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Falls Count Anywhere


Rainy days and Mondays always get me down.
Welcome to Falls Count Anywhere! My name is Chris and I want T for the Hall!

Wow, what a strange edition of RAW, and at the same time, so typical it’s not even funny.

Robert Conway and Shawn Michaels had a good little opening match. These were the types of matches you’d see on RAW in 1994, where you’d have a star and a pushed jobber work a solid match. True, it wasn’t spectacular, but it was good enough to make me smile and stick with it. They then showed another of the WWE’s classic promos detailing the war waiting between Angle and Michaels. This was almost as good as the WrestleMania ads. Actually, this will probably get more Mania buys than the ads, but then again, it won’t get shown in movie theatres.

William Regal, Tajiri and Christy Hemme took on Molly Holly, Maven and Simon Dean. Can you say train wreck? Christy looked awful, though I have to say that she does an OK job with the Reverse Twist of Fate. This was an awful match as Tajiri and Regal didn’t get to work much.

OK, when the history of HHH is written, the interview he gave at this RAW will be remembered as his downfall. Not because it was a bad interview; it was actually great, brilliantly delivered though just a tad too long.

You will bow down before me, Garcia!
You...and one day, YOUR HEIRS!
The reason it will be his White Whale is the fact that he buried everyone, not only Batista, but everyone from JBL to John Cena to Randy Orton to Chris Benoit. That’s right, his ego just rose up and swallowed them all in an interview basically saying that they were all below him and that he was the only real star. He buried Orton so hard, far harder than anyone else, and they aren’t even in a program. This hurt so many people, and then he closed it making references to the Shiavo case. That was topical, but maybe a little dark. This was a good segment, but it basically says that the company is doomed once HHH takes over from Vince, which won’t be too much longer now.

Edge and Christian took on Jericho and Shelton Benjamin in a match that was pretty good, but ended poorly. Christian and Edge had some problems early which they played up. Tyson Tomko interfered liberally and everybody worked fairly hard. It was as if the steam had been taken out of the audience from the HHH promo, because this would normally have been a hotter match. It ended with Christian getting Shelton’s belt and hitting him with it, which allowed Edge to hit the spear for the pin.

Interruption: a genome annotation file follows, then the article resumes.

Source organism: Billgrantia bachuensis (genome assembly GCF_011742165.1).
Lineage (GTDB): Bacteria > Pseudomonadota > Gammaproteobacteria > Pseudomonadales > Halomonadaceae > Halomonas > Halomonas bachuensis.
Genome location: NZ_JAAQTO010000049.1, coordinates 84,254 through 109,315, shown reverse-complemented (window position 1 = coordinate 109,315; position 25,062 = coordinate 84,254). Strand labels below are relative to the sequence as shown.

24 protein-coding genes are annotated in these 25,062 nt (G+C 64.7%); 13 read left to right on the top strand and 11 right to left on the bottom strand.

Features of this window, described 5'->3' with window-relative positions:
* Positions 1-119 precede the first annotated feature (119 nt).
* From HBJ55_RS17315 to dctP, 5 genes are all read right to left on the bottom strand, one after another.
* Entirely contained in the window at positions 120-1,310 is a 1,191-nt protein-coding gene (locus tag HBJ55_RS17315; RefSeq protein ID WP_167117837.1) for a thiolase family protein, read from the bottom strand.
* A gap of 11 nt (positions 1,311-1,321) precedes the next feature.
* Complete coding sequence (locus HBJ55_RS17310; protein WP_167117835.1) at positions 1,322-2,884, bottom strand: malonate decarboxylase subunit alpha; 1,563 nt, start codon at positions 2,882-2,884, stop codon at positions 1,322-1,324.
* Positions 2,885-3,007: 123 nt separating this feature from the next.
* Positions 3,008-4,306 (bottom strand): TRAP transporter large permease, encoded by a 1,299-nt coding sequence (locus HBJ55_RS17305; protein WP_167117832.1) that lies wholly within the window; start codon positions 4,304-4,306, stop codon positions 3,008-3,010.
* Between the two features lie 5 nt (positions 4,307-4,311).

Ric Flair did an at times unintelligible troop talking to backstage. He ranted, saying that there was a spot in Evolution and that if someone from the group of Lumberjacks from the Lumberjack Match between Kane and Batista came through, they might have a place in Evolution. They then had Bischoff saying that he didn’t know that they were going to have him in a Lumberjack match, but Batista clowned on him a bit saying that Bisch would make a better Politician or Used Car Saleman. At least he didn’t say Lawnmower.

Stacey, you need a man with both feet on the ground.
Orton came out with Stacey and did a talk. Then he kissed Stacey. Then he RKOed Stacey. Why? Because they wanted to show what he would do to his girlfriend which should give you an idea of what he’ll do to Undertaker. This got some real good heat and turned him all the way. It was an obvious set-up, but it worked. I think that Orton as a heel will work better than his ill-advised face run. Here’s hoping he gets back what he lost.

Chris Benoit beat Tyson Tomko. It’s nice to see Benoit winning once in a while.

They had a bunch of wrestlers delivering lines from Taxi Driver. That was funny. This is a great campaign and I’m betting they’ll get some Ad Award notice for it.

Shawn Michaels and Muhammad Hassan had a little backstage talk. Hassan said that he was sick and tired of getting the high hat and said that he should have had a spot at Mania. Michaels said that he’d get a chance to prove it with a match against Michaels next week. There’s got to be an angle here, perhaps featuring Angle, since neither guy should be losing at this stage.

In a bad match, Batista beat Kane in a Lumberjack match. At one point, the Lumberjacks beat on both guys, but they came back. Kane hit a chokeslam, but Batista came back with a spinebuster and a DemonBomb for the win. That made him look super-tough and that’ll help them on the road to Mania.

Aside from HHH basically shooting himself in the foot for his future run as WWE’s head, this was an episode that was fun at times, had a good Orton turn and a couple of OK matches.